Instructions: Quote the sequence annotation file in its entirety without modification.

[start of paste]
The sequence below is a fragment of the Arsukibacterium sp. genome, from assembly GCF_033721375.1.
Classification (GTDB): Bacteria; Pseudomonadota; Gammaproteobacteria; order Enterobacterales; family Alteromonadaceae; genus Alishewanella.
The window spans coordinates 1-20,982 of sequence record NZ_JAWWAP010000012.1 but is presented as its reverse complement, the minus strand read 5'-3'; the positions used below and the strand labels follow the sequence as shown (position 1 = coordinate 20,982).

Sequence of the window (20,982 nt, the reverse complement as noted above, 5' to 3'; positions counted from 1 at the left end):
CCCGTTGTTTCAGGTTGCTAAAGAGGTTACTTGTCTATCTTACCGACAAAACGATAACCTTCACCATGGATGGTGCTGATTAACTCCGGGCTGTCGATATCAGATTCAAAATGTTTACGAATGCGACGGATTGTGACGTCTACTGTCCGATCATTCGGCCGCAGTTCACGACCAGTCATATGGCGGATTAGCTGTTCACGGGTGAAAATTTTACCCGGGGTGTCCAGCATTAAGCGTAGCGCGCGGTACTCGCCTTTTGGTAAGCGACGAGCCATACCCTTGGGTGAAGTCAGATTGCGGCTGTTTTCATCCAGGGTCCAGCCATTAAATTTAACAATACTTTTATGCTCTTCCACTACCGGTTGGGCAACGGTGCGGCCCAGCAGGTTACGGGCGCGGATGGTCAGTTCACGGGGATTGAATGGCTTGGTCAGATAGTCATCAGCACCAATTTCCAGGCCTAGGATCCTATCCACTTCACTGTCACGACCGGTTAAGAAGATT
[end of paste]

The sequence below is a fragment of the Arsukibacterium sp. genome, from assembly GCF_033721375.1.
Classification (GTDB): Bacteria; Pseudomonadota; Gammaproteobacteria; order Enterobacterales; family Alteromonadaceae; genus Alishewanella.
The window spans coordinates 1-20,982 of sequence record NZ_JAWWAP010000012.1 but is presented as its reverse complement, the minus strand read 5'-3'; the positions used below and the strand labels follow the sequence as shown (position 1 = coordinate 20,982).

Sequence of the window (20,982 nt, the reverse complement as noted above, 5' to 3'; positions counted from 1 at the left end):
CCCGTTGTTTCAGGTTGCTAAAGAGGTTACTTGTCTATCTTACCGACAAAACGATAACCTTCACCATGGATGGTGCTGATTAACTCCGGGCTGTCGATATCAGATTCAAAATGTTTACGAATGCGACGGATTGTGACGTCTACTGTCCGATCATTCGGCCGCAGTTCACGACCAGTCATATGGCGGATTAGCTGTTCACGGGTGAAAATTTTACCCGGGGTGTCCAGCATTAAGCGTAGCGCGCGGTACTCGCCTTTTGGTAAGCGACGAGCCATACCCTTGGGTGAAGTCAGATTGCGGCTGTTTTCATCCAGGGTCCAGCCATTAAATTTAACAATACTTTTATGCTCTTCCACTACCGGTTGGGCAACGGTGCGGCCCAGCAGGTTACGGGCGCGGATGGTCAGTTCACGGGGATTGAATGGCTTGGTCAGATAGTCATCAGCACCAATTTCCAGGCCTAGGATCCTATCCACTTCACTGTCACGACCGGTTAAGAAGATT